In case you missed it over the weekend, New Rochelle City Manager Charles Strome III kicked off the budget season by unveiling a spending plan that would be tough to love.
The $153.6 million plan for 2013 would raise the tax rate 7 percent while reducing police and fire protection.
The process kicks into gear at 6 p.m. tomorrow, when the administration presents the plan to the City Council in City Hall, 515 North Ave.
Strome made it clear he wasn’t happy with the service cuts, but he said a still-sluggish economy and pressure from the state, among other factors, left little choice. Two vacant police officer positions would remain unfilled, and fire department staffing would be allowed to dip below 27 firefighters on duty—to a low of 24—if too many firefighters were out sick and on vacation.
It would break the tax cap that the state imposed last year, a move that would require an additional public hearing and eventual approval by five of the seven City Council members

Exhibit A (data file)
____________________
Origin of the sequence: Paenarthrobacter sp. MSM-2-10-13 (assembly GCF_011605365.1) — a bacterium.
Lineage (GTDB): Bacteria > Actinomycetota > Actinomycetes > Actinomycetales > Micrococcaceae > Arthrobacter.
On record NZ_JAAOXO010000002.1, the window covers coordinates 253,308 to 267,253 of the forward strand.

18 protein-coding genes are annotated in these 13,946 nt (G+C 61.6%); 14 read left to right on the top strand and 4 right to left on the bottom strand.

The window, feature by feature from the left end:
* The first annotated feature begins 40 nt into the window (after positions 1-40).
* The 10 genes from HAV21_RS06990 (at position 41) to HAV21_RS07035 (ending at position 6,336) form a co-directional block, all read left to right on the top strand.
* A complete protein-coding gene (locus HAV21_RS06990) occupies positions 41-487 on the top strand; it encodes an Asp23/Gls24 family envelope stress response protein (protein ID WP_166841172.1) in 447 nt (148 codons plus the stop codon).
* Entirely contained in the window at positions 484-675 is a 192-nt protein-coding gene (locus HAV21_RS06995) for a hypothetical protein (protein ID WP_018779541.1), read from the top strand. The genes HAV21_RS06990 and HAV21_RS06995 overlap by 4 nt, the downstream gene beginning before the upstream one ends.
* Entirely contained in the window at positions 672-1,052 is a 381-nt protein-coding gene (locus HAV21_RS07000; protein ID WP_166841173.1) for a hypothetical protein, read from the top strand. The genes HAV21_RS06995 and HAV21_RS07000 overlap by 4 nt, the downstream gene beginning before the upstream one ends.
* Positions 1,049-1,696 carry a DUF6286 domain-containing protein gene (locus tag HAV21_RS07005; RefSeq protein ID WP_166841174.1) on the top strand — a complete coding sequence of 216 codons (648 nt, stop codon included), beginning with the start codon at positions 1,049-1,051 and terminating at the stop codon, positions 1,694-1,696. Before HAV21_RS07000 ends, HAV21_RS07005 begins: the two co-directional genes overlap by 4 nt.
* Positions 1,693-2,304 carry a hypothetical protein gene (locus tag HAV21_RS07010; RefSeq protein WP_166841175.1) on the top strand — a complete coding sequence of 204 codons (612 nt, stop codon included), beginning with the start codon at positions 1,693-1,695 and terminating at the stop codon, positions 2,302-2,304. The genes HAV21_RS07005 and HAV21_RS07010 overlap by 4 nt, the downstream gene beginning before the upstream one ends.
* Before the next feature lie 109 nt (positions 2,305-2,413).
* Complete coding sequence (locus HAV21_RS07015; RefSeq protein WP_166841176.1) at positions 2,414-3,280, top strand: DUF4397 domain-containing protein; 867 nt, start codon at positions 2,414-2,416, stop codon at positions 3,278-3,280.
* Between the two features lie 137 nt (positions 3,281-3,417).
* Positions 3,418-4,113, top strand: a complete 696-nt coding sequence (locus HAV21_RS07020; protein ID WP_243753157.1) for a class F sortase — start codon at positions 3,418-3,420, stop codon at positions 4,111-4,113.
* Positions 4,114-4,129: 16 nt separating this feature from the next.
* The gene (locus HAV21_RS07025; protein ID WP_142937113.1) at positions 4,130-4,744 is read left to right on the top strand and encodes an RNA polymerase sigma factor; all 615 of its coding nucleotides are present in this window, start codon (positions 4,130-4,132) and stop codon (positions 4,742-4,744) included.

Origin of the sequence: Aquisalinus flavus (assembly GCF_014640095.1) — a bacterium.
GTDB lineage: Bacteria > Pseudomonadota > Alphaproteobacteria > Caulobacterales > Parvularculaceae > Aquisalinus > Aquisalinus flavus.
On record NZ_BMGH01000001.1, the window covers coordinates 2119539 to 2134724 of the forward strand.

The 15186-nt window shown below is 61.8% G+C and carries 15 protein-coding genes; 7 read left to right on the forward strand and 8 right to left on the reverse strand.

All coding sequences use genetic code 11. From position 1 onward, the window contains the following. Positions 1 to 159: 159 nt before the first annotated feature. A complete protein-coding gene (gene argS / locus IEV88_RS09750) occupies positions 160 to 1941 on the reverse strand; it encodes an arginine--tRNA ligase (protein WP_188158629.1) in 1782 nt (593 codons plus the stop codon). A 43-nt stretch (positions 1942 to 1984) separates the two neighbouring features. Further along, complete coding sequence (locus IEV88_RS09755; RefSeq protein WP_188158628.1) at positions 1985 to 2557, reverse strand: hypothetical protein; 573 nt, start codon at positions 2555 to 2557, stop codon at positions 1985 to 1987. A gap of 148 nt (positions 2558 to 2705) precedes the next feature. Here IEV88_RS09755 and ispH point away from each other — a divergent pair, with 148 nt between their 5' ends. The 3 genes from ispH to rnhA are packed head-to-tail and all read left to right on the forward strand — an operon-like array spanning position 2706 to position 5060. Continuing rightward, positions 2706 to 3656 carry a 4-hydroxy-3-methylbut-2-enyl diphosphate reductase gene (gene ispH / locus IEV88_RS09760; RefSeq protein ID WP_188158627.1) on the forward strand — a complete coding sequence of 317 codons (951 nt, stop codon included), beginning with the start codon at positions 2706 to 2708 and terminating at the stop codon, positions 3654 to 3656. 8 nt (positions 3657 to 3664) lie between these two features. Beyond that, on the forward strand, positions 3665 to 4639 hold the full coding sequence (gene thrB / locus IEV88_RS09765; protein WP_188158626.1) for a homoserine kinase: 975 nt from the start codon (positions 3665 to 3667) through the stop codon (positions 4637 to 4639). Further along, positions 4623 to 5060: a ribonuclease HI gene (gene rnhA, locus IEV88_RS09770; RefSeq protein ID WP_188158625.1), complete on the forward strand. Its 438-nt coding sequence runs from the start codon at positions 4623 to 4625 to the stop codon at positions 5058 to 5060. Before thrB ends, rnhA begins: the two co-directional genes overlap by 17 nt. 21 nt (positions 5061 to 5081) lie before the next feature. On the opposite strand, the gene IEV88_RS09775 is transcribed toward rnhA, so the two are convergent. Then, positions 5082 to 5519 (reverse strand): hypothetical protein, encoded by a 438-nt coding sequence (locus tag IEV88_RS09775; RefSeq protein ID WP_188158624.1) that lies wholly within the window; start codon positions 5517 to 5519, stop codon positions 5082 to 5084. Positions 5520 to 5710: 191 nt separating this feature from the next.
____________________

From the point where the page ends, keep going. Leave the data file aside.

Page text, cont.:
The state will require an additional $3 million next year in pension and health care costs, he and Finance Commissioner Howard Rattner said. If the city stayed within the tax cap, the city would have been able to raise an added $1.25 million in taxes, not even half what was needed to cover those costs. That would leave the city scrambling to make up the funds even before beginning to talk about paying for its own operations.
Strome often points out other ways of looking at it. The city tax, he says, makes up 18 percent of a homeowner’s total tax bill, with other portions going to the county and the school district. So the added $208 on the average tax bill might be a 7 percent increase on city taxes, but it is about a one percent increase on the total tax bill, he said.